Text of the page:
We can keep using fossil fuel to keep building solar panels and wind turbines in a misguided pursuit of GDP, or we can radically rethink need for economic growth, writes Jack Santa Barbara.

OPINION: What is new in this latest Intergovernmental Panel on Climate Change report is the clarity of the messages: climate change is real; we’re responsible; it’s here now; things will get much worse unless we take drastic action. (There is also a nifty interactive atlas to explore climate changes in different regions over time).

Table SPM.2 in the Summary for Policymakers indicates that if we want to increase our chances of not surpassing the 1.5 degree increase over preindustrial levels to at least 83 percent, we must limit our global carbon budget to no more than 300 gigatonnes of CO2. That’s all the fossil fuel we get to spend globally. This is seven and a half years of the approximately 40 gigatonnes per year we used up until 2020.

Even the 1.5 degree target has multiple harms outlined in the report that we will not be able to avoid. But every little bit of increase over 1.5 degrees will make things worse, and if they are much worse, we may be on a slippery slope to perdition.

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If world governments were to take this 300 gigatonne emission target seriously it would mean a dramatic decline in fossil fuel use. This would require something like an annual reduction of fossil fuels to only 10 gigatonnes per year for the next 30 years, or just 20 percent of what we now use. Non carbon greenhouse gas emissions will also have to decline rapidly.

Actual emissions reduction clearly needs to play the major role in moving forward. The report clarifies that with increasing global heating, the capacity of oceans and land to absorb greenhouse gases is declining, meaning sequestration will have less of an impact. This doesn’t mean we should stop planting trees, but that we should plant even more.

The big dilemma these scenarios create for us is that we do not have alternatives to fossil fuels readily available to take their place. Yes, solar panels and wind turbines can provide electricity, and in many cases less expensively than fossil fuels. But building up the capacity of wind and solar, and other so called renewables, to replace fossil fuels brings us face to face with yet another dilemma. We need fossil fuels to build solar panels and wind turbines. This would mean an increase in fossil fuel use at the very moment when we have to dramatically reduce their use.

Note: This measures CO₂ emissions from fossil fuels and cement production only – land use change is not included. ‘Statistical differences’ (included in the GCP dataset) are not included here. Source: Our World in Data based on Global Carbon Project; BP; Maddison; UNWPP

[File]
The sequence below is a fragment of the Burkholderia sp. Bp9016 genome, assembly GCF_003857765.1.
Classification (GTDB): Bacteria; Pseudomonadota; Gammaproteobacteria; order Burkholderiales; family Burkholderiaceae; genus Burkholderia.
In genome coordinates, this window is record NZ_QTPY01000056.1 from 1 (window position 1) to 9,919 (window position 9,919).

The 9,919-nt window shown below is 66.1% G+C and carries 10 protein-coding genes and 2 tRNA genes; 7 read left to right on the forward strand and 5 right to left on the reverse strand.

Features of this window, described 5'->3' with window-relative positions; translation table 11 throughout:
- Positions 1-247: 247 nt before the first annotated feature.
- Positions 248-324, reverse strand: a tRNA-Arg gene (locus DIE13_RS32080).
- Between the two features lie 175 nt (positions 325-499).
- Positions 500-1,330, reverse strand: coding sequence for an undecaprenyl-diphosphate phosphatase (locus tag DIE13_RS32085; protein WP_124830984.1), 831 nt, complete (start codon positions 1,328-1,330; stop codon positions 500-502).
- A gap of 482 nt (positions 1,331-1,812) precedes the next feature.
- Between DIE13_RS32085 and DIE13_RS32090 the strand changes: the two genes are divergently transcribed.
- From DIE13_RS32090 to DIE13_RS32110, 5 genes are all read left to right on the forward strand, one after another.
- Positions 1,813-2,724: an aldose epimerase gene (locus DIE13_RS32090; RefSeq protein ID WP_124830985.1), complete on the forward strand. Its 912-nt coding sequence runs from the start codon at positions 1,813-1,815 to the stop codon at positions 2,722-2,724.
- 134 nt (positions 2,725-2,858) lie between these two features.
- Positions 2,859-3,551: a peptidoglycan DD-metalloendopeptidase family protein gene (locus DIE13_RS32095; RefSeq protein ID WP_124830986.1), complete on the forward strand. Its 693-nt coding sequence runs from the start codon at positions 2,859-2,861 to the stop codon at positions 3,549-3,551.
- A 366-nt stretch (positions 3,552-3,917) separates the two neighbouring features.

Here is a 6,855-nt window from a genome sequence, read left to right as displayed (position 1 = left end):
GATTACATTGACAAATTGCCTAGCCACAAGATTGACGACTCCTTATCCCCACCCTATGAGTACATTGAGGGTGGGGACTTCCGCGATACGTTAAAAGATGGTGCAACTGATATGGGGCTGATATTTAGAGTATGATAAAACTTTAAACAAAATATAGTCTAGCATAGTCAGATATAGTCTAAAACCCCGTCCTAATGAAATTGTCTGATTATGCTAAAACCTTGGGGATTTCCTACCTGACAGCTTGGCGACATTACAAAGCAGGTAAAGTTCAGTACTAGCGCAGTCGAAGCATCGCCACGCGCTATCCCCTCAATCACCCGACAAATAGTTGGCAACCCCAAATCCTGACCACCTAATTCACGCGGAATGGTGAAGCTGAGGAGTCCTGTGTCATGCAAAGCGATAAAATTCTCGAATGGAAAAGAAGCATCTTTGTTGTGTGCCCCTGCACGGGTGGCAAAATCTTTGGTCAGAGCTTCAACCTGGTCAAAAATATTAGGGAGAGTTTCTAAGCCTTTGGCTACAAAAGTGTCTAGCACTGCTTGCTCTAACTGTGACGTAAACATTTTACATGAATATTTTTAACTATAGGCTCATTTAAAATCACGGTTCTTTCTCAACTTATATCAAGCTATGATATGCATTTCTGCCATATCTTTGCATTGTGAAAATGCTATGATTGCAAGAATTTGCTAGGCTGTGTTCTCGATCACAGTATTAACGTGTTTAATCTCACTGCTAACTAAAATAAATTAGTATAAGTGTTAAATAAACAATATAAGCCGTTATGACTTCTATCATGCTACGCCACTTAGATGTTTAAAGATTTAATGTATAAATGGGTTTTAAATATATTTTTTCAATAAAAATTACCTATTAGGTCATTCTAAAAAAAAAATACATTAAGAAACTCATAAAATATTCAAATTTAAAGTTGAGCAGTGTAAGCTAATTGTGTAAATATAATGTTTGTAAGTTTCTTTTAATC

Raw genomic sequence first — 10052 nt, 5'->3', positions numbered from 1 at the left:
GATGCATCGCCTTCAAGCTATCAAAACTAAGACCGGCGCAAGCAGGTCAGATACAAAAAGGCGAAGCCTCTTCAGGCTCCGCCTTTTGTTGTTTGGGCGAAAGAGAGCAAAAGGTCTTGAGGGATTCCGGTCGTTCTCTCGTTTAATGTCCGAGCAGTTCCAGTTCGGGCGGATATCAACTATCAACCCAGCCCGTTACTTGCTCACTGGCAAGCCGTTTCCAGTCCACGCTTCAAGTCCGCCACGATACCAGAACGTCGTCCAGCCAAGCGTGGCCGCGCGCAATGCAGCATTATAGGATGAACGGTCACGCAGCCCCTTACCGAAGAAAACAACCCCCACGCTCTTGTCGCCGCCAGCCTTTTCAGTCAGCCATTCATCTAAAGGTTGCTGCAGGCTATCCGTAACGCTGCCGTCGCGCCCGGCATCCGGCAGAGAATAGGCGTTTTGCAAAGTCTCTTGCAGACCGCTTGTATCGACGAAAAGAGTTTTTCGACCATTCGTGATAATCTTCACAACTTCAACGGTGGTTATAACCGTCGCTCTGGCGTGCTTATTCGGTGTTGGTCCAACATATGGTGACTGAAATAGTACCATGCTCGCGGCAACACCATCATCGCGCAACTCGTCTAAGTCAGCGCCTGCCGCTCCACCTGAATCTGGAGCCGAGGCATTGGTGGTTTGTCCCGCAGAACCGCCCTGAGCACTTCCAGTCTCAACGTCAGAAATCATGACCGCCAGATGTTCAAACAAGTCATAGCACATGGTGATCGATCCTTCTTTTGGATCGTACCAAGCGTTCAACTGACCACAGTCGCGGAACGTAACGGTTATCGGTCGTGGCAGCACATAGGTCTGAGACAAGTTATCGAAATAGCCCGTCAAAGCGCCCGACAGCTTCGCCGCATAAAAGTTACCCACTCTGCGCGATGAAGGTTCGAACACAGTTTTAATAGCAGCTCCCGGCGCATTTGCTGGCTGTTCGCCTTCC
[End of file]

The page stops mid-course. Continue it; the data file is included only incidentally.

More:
And we have been deluding ourselves about these technologies being “renewable.” They are not. Yes, the sun shines and the wind blows, but to capture these natural processes and turn them into electricity requires an industrial society with mining and heavy industries to provide the raw materials to build, transport, install and maintain these technologies. All these activities rely on fossil fuels.

All the raw materials required for these technologies are non-renewable. This means these technologies would only be useful for a few decades even if we had time to scale them up to replace fossil fuels. Some of the rarer minerals required are not available in sufficient quantities to rebuild the global energy infrastructure to replace fossil fuels.

Some materials can be recycled and recycling will undoubtedly play a role in our future. But recycling materials takes energy and that is the resource which will become increasingly scarce. Seems like our dilemmas are compounding rapidly. And there are more.

Reducing fossil use means constraining GDP

Economic activity is strongly related to the amount of surplus energy available in society. This has been the gift of fossil fuels – large pools of surplus energy to build our complex industrial civilisation. But we now have to stop using fossil fuels to ensure a safe climate. The implications for our economies are staggering.

Reduce energy use by 80 percent (to succeed with an 83 percent likelihood of having a safe climate) and you inevitably reduce economic activity as we know it. The basic paradigm of our civilisation comes into question.